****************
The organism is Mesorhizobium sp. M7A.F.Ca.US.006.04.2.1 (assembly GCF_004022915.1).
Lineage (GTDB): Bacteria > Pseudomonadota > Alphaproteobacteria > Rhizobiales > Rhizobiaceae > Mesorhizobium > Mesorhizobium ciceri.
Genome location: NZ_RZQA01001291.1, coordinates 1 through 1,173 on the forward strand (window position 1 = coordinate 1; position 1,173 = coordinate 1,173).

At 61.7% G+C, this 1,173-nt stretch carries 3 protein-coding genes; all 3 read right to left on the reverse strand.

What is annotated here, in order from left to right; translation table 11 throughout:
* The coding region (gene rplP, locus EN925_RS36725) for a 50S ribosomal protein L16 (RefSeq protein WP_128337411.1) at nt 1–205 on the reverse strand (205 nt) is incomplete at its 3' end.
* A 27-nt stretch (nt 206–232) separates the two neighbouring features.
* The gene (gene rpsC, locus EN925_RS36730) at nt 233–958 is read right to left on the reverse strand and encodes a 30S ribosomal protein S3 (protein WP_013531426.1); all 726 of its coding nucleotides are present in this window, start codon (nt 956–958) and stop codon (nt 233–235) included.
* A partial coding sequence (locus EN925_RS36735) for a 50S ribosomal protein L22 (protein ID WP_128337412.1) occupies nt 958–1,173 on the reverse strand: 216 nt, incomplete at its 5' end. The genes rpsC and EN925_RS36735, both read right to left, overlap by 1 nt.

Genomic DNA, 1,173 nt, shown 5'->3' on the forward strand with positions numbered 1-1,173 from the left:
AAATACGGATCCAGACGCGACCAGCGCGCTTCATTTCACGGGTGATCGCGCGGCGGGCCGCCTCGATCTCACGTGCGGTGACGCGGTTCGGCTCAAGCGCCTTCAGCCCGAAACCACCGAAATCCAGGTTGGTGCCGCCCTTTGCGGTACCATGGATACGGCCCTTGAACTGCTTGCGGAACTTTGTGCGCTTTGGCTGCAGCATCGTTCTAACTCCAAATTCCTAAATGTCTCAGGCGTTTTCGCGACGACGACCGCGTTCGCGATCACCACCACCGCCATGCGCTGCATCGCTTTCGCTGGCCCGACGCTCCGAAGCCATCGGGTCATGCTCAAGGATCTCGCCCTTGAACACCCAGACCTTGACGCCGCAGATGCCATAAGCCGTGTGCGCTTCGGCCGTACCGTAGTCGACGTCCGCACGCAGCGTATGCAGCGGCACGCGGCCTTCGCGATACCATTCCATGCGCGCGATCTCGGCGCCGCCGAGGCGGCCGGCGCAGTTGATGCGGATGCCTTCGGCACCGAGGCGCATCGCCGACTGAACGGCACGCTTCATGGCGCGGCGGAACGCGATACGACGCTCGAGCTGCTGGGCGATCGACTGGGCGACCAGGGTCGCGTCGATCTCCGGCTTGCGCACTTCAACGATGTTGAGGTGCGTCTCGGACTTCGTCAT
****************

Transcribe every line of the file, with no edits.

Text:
The organism is Mesorhizobium sp. M7A.F.Ca.US.006.04.2.1 (assembly GCF_004022915.1).
Lineage (GTDB): Bacteria > Pseudomonadota > Alphaproteobacteria > Rhizobiales > Rhizobiaceae > Mesorhizobium > Mesorhizobium ciceri.
Genome location: NZ_RZQA01001291.1, coordinates 1 through 1,173 on the forward strand (window position 1 = coordinate 1; position 1,173 = coordinate 1,173).

At 61.7% G+C, this 1,173-nt stretch carries 3 protein-coding genes; all 3 read right to left on the reverse strand.

What is annotated here, in order from left to right; translation table 11 throughout:
* The coding region (gene rplP, locus EN925_RS36725) for a 50S ribosomal protein L16 (RefSeq protein WP_128337411.1) at nt 1–205 on the reverse strand (205 nt) is incomplete at its 3' end.
* A 27-nt stretch (nt 206–232) separates the two neighbouring features.
* The gene (gene rpsC, locus EN925_RS36730) at nt 233–958 is read right to left on the reverse strand and encodes a 30S ribosomal protein S3 (protein WP_013531426.1); all 726 of its coding nucleotides are present in this window, start codon (nt 956–958) and stop codon (nt 233–235) included.
* A partial coding sequence (locus EN925_RS36735) for a 50S ribosomal protein L22 (protein ID WP_128337412.1) occupies nt 958–1,173 on the reverse strand: 216 nt, incomplete at its 5' end. The genes rpsC and EN925_RS36735, both read right to left, overlap by 1 nt.

Genomic DNA, 1,173 nt, shown 5'->3' on the forward strand with positions numbered 1-1,173 from the left:
AAATACGGATCCAGACGCGACCAGCGCGCTTCATTTCACGGGTGATCGCGCGGCGGGCCGCCTCGATCTCACGTGCGGTGACGCGGTTCGGCTCAAGCGCCTTCAGCCCGAAACCACCGAAATCCAGGTTGGTGCCGCCCTTTGCGGTACCATGGATACGGCCCTTGAACTGCTTGCGGAACTTTGTGCGCTTTGGCTGCAGCATCGTTCTAACTCCAAATTCCTAAATGTCTCAGGCGTTTTCGCGACGACGACCGCGTTCGCGATCACCACCACCGCCATGCGCTGCATCGCTTTCGCTGGCCCGACGCTCCGAAGCCATCGGGTCATGCTCAAGGATCTCGCCCTTGAACACCCAGACCTTGACGCCGCAGATGCCATAAGCCGTGTGCGCTTCGGCCGTACCGTAGTCGACGTCCGCACGCAGCGTATGCAGCGGCACGCGGCCTTCGCGATACCATTCCATGCGCGCGATCTCGGCGCCGCCGAGGCGGCCGGCGCAGTTGATGCGGATGCCTTCGGCACCGAGGCGCATCGCCGACTGAACGGCACGCTTCATGGCGCGGCGGAACGCGATACGACGCTCGAGCTGCTGGGCGATCGACTGGGCGACCAGGGTCGCGTCGATCTCCGGCTTGCGCACTTCAACGATGTTGAGGTGCGTCTCGGACTTCGTCAT